FDA Grant Boosts Exton-Based Castle Creek Biosciences’ Effort to Treat ‘Butterfly Children’

child with fist near his ear
Image via the Food & Drug Administration.
A young patient with recessive dystrophic epidermolysis bullosa (RDEB).

Exton-based Castle Creek Biosciences has received a $1.8 million grant from the Food and Drug Administration to support late-stage clinical testing of FCX-007. The experimental gene therapy is intended to relieve a rare skin disease afflicting children, writes John George for the Philadelphia Business Journal.

This is the second grant awarded by the FDA for this therapy. Castle Creek previously received a clinical trial research grant of $1.4 million.

The company is developing experimental gene therapy as a potential recessive dystrophic epidermolysis bullosa (RDEB) treatment. The condition causes blistering, open wounds, and scarring in response to friction.

The disease, which impacts children from birth, has a high mortality rate. Due to their fragile skin, young patients with this disease are known as “butterfly children.”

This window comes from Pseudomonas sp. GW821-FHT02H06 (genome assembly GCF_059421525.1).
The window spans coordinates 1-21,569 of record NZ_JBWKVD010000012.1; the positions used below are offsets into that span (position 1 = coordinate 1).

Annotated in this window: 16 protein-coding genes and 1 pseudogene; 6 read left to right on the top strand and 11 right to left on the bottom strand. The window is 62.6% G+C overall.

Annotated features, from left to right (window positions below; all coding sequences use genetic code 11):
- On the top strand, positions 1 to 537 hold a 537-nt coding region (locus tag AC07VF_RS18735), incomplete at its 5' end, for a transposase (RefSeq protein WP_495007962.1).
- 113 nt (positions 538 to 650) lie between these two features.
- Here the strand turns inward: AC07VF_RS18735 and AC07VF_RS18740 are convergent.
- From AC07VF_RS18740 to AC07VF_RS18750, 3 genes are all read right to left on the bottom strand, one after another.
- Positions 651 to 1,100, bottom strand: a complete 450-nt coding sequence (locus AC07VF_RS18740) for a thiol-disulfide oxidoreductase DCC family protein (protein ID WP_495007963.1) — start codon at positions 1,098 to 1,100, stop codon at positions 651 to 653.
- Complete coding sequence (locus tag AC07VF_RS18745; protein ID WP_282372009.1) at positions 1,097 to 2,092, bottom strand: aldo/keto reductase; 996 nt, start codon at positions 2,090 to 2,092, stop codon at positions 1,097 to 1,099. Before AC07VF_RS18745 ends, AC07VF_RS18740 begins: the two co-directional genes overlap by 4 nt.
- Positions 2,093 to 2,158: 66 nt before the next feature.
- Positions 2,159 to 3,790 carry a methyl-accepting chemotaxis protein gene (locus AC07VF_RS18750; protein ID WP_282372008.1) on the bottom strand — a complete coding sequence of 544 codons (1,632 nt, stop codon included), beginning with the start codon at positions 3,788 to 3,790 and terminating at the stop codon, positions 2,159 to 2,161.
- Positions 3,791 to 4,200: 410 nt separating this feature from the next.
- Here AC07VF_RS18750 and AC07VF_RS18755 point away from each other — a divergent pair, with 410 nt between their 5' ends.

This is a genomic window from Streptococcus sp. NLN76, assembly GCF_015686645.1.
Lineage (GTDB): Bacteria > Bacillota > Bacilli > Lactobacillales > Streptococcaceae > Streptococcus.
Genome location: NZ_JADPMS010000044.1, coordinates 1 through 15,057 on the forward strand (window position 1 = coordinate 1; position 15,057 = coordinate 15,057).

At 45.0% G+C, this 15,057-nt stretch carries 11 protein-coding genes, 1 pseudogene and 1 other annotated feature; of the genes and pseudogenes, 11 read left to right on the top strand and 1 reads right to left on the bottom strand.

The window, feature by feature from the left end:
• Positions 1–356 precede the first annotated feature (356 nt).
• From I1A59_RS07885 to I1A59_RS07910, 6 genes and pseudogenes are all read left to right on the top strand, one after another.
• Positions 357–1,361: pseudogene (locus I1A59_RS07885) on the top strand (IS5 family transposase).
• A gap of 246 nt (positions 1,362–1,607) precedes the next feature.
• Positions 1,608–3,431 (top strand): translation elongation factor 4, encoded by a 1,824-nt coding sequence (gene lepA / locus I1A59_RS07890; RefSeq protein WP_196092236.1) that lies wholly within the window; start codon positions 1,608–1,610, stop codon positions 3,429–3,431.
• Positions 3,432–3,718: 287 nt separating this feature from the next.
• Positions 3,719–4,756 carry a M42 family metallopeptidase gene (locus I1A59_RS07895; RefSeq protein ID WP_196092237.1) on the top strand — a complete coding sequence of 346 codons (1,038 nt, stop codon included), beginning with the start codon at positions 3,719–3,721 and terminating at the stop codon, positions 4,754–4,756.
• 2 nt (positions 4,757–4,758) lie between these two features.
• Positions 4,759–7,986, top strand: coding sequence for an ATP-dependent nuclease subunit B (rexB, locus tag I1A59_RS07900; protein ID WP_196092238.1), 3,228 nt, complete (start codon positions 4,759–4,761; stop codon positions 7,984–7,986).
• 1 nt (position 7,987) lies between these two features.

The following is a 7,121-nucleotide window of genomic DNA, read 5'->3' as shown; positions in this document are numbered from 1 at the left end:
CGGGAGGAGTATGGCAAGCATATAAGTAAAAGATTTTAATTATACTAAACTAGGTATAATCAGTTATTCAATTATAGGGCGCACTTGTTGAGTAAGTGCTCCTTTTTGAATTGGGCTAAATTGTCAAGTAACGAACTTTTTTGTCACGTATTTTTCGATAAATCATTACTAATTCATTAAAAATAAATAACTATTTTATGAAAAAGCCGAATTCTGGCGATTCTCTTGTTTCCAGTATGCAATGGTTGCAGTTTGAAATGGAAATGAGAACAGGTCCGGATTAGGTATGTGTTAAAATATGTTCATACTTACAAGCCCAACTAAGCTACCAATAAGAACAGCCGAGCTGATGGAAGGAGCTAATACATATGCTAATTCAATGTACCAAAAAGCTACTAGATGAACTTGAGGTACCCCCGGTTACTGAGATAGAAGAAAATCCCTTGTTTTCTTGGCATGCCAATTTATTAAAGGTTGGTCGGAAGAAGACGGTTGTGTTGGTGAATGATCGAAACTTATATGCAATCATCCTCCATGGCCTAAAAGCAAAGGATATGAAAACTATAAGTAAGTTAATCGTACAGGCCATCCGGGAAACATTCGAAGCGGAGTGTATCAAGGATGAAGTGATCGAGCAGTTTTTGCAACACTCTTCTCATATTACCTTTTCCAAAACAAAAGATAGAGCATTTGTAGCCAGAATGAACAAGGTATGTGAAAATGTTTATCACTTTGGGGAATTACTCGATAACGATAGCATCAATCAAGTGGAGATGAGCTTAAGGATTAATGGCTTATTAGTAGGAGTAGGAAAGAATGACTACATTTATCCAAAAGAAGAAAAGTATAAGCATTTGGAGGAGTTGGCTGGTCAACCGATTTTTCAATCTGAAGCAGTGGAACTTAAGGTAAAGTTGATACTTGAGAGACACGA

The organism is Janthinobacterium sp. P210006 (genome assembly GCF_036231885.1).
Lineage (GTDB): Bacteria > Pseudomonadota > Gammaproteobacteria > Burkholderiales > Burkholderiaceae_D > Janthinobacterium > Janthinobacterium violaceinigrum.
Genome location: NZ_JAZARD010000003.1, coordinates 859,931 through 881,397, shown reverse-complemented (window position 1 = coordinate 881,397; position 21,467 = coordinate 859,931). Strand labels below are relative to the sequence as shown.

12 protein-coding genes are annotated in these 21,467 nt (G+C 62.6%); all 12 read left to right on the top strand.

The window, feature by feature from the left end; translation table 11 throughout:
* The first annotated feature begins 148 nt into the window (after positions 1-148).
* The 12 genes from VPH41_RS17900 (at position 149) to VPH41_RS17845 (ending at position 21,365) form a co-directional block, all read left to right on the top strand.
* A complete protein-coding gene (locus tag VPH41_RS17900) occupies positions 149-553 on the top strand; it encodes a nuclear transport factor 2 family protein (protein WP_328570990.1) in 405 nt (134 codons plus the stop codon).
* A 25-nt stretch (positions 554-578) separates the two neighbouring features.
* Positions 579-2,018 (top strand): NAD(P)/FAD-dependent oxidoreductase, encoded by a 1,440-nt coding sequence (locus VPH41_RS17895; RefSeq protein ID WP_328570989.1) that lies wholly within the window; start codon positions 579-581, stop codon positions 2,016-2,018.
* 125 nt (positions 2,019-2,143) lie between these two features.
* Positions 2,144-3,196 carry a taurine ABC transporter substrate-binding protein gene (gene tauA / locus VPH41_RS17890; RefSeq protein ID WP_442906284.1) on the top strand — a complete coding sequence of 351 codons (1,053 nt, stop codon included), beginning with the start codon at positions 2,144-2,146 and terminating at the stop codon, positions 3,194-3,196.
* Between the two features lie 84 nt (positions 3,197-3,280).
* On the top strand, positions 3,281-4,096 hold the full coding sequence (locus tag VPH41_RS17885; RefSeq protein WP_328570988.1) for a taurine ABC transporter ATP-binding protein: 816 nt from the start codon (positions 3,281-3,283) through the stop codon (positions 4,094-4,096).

According to Dr. Mary Spellman, Castle Creek CMO, the company’s treatment has the potential to completely transform the lives of people afflicted by RDEB.

“We are committed to advancing our study of FCX-007 to develop a durable personalized therapy for the localized treatment of chronic wounds due to RDEB and will continue to work closely with the FDA as our program progresses,” she said.

Read more about Castle Creek Biosciences in the Philadelphia Business Journal.

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